More "Bella" stories

Shortly after we were married, the neighbors, McQuitys, had come up with a horse and buggy and when they left Mrs. McQuity said, "Good bye, Mrs. Grant." Bella said, "Don’t call her that, that was my mother’s name." But the neighbor said, "Well she got married and was good enough to take that name, so it’s good enough to call her that."

One time during the war, we had to go to the school house and Bella was asked where her mother was born. She said, "the United States," but when asked where her father was born she said, "I don’t know." When Bob was asked, he said, "Germany," loud enough for all to hear.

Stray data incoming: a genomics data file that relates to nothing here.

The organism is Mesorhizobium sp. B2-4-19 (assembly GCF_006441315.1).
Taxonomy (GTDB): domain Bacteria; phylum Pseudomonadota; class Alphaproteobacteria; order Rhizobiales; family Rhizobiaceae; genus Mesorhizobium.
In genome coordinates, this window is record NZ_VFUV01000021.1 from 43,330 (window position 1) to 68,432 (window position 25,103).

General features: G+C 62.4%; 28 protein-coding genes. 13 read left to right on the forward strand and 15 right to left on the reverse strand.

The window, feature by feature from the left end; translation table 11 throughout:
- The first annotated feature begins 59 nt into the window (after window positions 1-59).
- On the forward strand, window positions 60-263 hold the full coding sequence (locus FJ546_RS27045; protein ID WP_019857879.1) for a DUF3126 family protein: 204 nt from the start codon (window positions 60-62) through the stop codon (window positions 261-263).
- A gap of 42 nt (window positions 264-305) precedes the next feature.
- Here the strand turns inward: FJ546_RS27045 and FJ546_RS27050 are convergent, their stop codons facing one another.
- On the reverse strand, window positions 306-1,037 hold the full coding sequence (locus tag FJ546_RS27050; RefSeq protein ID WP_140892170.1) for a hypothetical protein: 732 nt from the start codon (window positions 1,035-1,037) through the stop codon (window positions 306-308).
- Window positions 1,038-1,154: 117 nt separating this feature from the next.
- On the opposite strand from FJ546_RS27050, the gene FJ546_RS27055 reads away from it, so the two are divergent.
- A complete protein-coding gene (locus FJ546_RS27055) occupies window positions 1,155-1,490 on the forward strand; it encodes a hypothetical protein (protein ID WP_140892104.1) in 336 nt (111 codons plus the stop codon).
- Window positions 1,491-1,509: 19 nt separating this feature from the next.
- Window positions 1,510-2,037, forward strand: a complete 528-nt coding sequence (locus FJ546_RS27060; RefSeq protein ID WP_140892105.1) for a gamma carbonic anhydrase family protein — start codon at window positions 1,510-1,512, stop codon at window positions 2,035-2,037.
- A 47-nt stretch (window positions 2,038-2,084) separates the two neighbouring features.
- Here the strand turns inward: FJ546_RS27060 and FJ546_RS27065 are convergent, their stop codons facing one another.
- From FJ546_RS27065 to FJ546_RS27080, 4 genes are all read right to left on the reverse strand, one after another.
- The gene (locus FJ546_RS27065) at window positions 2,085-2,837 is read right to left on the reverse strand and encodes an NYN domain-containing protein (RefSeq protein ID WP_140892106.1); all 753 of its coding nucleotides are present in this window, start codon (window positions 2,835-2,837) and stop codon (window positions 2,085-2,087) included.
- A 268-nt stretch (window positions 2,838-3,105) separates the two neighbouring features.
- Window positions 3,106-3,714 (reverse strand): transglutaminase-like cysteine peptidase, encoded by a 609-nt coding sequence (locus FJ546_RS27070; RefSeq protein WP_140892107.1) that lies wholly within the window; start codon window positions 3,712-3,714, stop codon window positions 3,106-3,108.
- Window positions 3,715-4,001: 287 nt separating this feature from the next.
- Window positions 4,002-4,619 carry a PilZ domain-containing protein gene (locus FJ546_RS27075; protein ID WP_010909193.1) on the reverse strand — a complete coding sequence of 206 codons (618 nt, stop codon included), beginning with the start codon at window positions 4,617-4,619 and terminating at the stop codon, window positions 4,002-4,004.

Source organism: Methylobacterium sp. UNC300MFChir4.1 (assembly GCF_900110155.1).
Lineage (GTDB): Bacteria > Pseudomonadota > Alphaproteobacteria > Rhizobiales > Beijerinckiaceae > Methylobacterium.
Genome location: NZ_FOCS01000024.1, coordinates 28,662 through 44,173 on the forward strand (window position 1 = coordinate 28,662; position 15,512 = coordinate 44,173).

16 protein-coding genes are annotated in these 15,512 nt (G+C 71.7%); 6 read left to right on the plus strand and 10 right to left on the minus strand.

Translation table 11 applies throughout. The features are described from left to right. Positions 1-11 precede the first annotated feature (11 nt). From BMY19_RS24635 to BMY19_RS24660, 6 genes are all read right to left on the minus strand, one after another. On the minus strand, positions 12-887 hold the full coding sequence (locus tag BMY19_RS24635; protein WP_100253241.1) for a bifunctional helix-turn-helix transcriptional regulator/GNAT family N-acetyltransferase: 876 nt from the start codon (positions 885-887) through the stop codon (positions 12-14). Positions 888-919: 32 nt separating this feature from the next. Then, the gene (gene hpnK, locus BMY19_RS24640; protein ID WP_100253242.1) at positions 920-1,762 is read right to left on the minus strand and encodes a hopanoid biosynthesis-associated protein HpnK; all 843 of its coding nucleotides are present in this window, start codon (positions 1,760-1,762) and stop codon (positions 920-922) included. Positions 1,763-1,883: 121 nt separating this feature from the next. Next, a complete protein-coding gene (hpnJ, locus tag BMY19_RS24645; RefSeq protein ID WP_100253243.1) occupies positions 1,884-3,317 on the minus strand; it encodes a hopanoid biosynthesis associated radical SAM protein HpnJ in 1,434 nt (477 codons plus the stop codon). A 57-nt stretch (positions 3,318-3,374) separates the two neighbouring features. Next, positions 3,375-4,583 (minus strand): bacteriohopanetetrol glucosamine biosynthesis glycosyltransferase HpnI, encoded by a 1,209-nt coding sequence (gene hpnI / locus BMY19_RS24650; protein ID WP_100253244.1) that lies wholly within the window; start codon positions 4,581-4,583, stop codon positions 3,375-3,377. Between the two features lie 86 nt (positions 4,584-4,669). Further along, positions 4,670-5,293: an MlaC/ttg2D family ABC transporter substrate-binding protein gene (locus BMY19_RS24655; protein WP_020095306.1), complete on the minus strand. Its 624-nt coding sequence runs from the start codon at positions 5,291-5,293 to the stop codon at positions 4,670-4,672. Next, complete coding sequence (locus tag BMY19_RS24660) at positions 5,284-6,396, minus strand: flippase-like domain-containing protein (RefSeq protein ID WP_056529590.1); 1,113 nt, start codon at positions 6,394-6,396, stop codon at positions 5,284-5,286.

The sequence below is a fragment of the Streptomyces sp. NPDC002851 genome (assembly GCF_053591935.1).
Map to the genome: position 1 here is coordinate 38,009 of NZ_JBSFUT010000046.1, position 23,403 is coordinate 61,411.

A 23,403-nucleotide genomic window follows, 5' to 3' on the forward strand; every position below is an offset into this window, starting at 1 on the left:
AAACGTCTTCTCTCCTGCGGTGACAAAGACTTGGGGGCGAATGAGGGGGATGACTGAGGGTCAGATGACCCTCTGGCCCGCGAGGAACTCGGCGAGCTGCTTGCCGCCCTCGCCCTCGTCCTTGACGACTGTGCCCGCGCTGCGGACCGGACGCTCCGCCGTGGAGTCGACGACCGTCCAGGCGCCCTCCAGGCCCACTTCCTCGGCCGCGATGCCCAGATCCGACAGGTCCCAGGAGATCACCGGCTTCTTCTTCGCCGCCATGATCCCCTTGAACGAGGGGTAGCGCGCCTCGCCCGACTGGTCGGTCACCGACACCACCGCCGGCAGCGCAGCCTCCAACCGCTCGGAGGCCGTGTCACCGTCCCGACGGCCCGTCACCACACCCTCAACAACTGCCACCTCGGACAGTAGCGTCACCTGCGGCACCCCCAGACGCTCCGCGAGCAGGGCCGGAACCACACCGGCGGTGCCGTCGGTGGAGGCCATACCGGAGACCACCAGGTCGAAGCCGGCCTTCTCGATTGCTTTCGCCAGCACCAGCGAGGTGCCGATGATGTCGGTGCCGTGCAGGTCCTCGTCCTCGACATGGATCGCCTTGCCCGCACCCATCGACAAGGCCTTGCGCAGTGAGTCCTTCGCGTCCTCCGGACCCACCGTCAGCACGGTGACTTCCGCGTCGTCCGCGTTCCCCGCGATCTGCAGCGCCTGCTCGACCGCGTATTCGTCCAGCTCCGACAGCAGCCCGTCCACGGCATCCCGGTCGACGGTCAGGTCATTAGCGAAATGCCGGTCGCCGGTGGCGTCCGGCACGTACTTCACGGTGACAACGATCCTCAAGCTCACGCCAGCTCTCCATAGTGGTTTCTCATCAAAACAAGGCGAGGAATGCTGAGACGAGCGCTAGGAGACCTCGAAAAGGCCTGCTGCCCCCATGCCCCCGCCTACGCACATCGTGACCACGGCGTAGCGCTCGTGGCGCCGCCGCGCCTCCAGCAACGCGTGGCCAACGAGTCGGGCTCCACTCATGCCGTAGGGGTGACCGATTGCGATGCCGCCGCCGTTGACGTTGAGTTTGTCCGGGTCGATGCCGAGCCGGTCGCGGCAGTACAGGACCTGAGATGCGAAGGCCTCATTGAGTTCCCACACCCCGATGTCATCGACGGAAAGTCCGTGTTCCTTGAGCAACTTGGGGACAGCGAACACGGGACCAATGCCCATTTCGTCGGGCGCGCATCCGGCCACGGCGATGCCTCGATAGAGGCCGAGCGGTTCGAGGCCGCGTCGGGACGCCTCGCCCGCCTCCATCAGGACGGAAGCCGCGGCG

Shortly after we were married, Bella got a job in Pembroke doing house work. A couple of months later, we went into Pembroke for groceries and also went to see Bella. Bob said to Bella, "We have to buy a new stove," and Bella said, "Oh why?" She thought that was terrible. "Because Annie made bread and it rose so high it lifted the top off the stove." She did not like to hear that at all. She married later in life to Elvin Koch, a German, so she made him change his name to Cook.

Bob's family was Protestant and Bella was very anti-Catholic.  When Bob's (and Bella's) nephew, Gordon Gurlitz married Melanie, a Catholic, Bella refused to go to the wedding because it was in the Catholic Church